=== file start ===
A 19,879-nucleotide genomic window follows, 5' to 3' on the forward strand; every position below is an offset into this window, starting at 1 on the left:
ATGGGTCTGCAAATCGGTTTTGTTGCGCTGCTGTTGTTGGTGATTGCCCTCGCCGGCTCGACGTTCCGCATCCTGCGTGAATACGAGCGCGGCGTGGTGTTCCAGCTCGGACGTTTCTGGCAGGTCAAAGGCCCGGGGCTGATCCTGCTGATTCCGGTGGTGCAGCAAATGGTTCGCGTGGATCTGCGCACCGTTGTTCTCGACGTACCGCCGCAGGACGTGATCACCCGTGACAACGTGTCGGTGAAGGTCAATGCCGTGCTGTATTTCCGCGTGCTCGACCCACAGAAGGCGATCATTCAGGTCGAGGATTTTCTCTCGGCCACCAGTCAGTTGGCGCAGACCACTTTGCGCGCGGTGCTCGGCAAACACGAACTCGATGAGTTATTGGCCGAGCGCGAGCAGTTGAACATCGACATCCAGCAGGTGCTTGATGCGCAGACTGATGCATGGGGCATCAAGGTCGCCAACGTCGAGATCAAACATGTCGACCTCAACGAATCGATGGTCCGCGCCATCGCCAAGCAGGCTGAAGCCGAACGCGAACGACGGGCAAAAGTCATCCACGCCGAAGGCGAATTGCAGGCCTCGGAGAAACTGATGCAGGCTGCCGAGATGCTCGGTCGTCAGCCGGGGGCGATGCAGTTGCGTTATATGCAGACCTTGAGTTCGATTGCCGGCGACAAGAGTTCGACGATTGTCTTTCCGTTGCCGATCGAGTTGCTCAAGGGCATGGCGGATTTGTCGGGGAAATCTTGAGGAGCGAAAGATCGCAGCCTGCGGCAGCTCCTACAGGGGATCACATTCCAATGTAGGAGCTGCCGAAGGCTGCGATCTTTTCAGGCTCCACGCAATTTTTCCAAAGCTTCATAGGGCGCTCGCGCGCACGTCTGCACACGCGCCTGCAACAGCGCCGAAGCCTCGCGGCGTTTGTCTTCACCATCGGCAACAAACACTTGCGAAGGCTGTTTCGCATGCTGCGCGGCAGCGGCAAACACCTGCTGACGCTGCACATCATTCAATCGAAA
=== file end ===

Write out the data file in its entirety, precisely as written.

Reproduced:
A 19,879-nucleotide genomic window follows, 5' to 3' on the forward strand; every position below is an offset into this window, starting at 1 on the left:
ATGGGTCTGCAAATCGGTTTTGTTGCGCTGCTGTTGTTGGTGATTGCCCTCGCCGGCTCGACGTTCCGCATCCTGCGTGAATACGAGCGCGGCGTGGTGTTCCAGCTCGGACGTTTCTGGCAGGTCAAAGGCCCGGGGCTGATCCTGCTGATTCCGGTGGTGCAGCAAATGGTTCGCGTGGATCTGCGCACCGTTGTTCTCGACGTACCGCCGCAGGACGTGATCACCCGTGACAACGTGTCGGTGAAGGTCAATGCCGTGCTGTATTTCCGCGTGCTCGACCCACAGAAGGCGATCATTCAGGTCGAGGATTTTCTCTCGGCCACCAGTCAGTTGGCGCAGACCACTTTGCGCGCGGTGCTCGGCAAACACGAACTCGATGAGTTATTGGCCGAGCGCGAGCAGTTGAACATCGACATCCAGCAGGTGCTTGATGCGCAGACTGATGCATGGGGCATCAAGGTCGCCAACGTCGAGATCAAACATGTCGACCTCAACGAATCGATGGTCCGCGCCATCGCCAAGCAGGCTGAAGCCGAACGCGAACGACGGGCAAAAGTCATCCACGCCGAAGGCGAATTGCAGGCCTCGGAGAAACTGATGCAGGCTGCCGAGATGCTCGGTCGTCAGCCGGGGGCGATGCAGTTGCGTTATATGCAGACCTTGAGTTCGATTGCCGGCGACAAGAGTTCGACGATTGTCTTTCCGTTGCCGATCGAGTTGCTCAAGGGCATGGCGGATTTGTCGGGGAAATCTTGAGGAGCGAAAGATCGCAGCCTGCGGCAGCTCCTACAGGGGATCACATTCCAATGTAGGAGCTGCCGAAGGCTGCGATCTTTTCAGGCTCCACGCAATTTTTCCAAAGCTTCATAGGGCGCTCGCGCGCACGTCTGCACACGCGCCTGCAACAGCGCCGAAGCCTCGCGGCGTTTGTCTTCACCATCGGCAACAAACACTTGCGAAGGCTGTTTCGCATGCTGCGCGGCAGCGGCAAACACCTGCTGACGCTGCACATCATTCAATCGAAA